Occasionally, there are victories in the drug war. Recently, American officials announced charges had been filed against 233 suspected members of a Sicilian drug ring charged with heroin smuggling.

It was the second large-scale strike by U.S. and Italian lawmen. Last December, more than 300 persons in Sicily were convicted on drug charges involving conspiracy and heroin trafficking to America.Yet such events are more like rear-guard actions than triumphs. For in the larger picture, the U.S. is being overwhelmed by drugs. Smuggling of cocaine and heroin into the country nearly doubled between 1981 and 1986. The crime associated with an expensive drug habit inevitably has risen as well.

Law enforcement officials say they don't have enough manpower or money to cope with the flood.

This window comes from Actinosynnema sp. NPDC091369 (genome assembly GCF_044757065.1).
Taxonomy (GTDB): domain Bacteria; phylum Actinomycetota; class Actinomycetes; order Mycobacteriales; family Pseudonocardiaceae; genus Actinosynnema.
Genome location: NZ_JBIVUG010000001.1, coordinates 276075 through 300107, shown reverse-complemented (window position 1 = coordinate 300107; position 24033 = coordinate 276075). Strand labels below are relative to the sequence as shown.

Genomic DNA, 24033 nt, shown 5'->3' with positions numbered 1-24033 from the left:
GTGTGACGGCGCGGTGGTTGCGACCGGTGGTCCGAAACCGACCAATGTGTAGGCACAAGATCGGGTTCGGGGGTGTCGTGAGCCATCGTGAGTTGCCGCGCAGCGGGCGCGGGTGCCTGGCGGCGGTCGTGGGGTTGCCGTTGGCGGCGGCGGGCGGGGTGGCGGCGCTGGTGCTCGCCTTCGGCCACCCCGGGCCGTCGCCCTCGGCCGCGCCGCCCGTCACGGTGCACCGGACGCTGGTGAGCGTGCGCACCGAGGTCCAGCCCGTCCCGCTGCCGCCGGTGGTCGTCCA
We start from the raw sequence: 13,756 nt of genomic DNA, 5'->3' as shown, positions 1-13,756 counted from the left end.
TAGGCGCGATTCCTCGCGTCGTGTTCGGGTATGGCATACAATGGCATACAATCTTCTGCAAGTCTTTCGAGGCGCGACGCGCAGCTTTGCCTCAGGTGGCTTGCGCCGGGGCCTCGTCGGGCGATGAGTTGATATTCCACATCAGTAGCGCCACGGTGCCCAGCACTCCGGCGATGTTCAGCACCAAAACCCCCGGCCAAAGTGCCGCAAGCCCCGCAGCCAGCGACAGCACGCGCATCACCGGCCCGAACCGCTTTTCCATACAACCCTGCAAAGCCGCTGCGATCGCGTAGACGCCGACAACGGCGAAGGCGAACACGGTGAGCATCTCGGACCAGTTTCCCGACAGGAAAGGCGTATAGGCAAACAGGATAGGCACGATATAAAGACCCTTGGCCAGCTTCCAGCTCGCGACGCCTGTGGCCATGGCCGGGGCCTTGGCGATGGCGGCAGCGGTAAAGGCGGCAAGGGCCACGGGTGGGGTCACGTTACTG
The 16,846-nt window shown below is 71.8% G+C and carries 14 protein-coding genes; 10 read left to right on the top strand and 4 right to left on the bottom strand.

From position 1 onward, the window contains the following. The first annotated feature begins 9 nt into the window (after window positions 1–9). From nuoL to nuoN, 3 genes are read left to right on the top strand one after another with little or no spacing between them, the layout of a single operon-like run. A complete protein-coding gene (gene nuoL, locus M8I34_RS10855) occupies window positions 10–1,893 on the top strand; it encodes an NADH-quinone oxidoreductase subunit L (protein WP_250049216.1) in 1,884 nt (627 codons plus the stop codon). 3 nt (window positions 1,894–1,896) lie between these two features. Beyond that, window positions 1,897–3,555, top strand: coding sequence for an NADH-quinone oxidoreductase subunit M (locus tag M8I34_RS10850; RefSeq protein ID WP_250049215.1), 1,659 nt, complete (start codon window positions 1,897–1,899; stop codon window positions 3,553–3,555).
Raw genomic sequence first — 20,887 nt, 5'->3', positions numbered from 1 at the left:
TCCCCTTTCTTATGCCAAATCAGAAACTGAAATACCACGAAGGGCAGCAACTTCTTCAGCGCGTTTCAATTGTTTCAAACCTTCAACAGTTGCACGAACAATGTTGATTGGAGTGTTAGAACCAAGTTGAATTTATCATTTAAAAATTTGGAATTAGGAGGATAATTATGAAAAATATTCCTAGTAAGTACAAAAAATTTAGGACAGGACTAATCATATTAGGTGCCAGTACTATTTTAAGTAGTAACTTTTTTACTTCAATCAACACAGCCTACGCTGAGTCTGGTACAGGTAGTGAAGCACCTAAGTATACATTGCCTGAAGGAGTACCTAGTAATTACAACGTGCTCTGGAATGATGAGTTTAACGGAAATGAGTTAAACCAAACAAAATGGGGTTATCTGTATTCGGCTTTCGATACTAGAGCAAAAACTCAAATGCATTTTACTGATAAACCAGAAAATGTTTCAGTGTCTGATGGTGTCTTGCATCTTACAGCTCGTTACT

In response to this situation, a $2.4 billion measure was introduced in Congress last week to fund a variety of anti-drug programs.

Some money would go to state and local lawmen, some to Customs and the Coast Guard, some for treatment centers, some for more prison facilities, and some to encourage foreign nations to eradicate drug crops.

The $2.4 billion price tag may cause some members of Congress to swallow hard since budget cutting is supposed to be a national priority. But this is a case where the country is losing tens of billions of dollars to the drug problem and the lives of many of its citizens, most of them young people.

The U.S. can hardly afford to spend an extra $2.4 billion fighting drugs, but then, it can't afford not to.